(Reuters) - As Wall Street traders cheered positive jobs data on Thursday, they seemed to ignore layoffs and bonus cuts on their own trading floors that will hurt growth in the broader U.S. jobs market in the coming months, TrimTabs Chief Executive Charles Biderman said.
U.S. jobless claims dropped to a 3 1/2-year low last week, the Labor Department said on Thursday morning, sending major stock indexes higher. But more current indicators for jobs and wages show opposite trends, said Biderman, a Wall Street veteran who founded the investment research firm in 1990.
“The conventional wisdom on Wall Street is that the U.S. economy is picking up steam despite the turmoil in the rest of the world,” Biderman Said. “The key real-time indicators we track - wage and salary growth and online job demand - suggest Wall Street is wrong.”
In contrast to the positive jobless claims figure, a TrimTabs index showed that a rise in online job postings has slowed over the past month . The firm’s pay analysis showed that wages have fallen 1.2 percent over the past month, adjusting for taxes and inflation, a bigger drop than the 0.2 percent decline over the past three months.
Job cuts at big Wall Street banks including Goldman Sachs Group Inc (GS.N), Morgan Stanley (MS.N), JPMorgan Chase & Co (JPM.N) and Bank of America-Merrill Lynch (BAC.N) will only hurt job growth further , Biderman said, while dwindling bonus pools will add pressure to wage growth.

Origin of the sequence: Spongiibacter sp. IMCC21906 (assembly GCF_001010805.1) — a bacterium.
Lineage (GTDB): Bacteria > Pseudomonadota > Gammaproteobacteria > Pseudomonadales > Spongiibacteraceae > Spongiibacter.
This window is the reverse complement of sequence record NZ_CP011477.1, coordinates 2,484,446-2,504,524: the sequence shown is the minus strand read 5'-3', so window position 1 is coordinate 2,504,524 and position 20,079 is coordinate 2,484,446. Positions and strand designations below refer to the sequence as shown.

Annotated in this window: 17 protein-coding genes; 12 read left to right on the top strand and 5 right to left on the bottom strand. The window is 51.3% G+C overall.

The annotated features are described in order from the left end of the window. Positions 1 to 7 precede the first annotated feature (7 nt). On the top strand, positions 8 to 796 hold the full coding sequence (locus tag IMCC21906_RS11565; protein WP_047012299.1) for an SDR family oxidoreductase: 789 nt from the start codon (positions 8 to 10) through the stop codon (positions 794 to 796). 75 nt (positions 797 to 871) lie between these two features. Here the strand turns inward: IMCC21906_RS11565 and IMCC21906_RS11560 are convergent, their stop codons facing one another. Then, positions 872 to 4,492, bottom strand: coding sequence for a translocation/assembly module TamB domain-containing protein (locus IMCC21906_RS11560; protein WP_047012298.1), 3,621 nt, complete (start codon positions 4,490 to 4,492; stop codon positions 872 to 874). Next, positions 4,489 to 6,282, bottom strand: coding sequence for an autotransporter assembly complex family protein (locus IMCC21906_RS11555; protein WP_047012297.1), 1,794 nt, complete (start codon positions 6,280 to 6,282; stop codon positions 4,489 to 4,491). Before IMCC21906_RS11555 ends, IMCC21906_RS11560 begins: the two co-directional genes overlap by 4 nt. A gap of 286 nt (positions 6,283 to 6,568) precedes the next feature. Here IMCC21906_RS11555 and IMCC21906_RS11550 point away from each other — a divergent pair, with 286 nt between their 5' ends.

Large U.S. banks have outlined plans to lay off nearly 40,000 employees so far this year as a result of the European sovereign debt crisis and weak economic growth, according to a Reuters tally.
Reports from compensation consultants such as Johnson Associates and Options Group suggest that Wall Street bonuses may decline as much as 30 percent to 40 percent this year. That will only hurt U.S. wage growth more in the weeks ahead, Biderman said, since bonuses are typically paid from late December through early February.
The earnings report from Jefferies Group Inc (JEF.N) on Tuesday may offer clues to broader Wall Street trends. Jefferies’ fiscal year ends November 30, a month earlier than those of bigger rivals like Goldman and Morgan Stanley.
The investment bank laid off roughly 70 people in equities trading and cut overall compensation and benefits 24 percent during its fourth quarter. Chief Executive Rich Handler and a number of other senior executives also agreed to forgo bonuses for 2011.
“We recognize our shareholders had a tough year,” Handler said. “We’re shareholders and we’re getting zero bonus.”
Reporting By Lauren Tara LaCapra in New York; Editing by Matthew Goldstein and Steve Orlofsky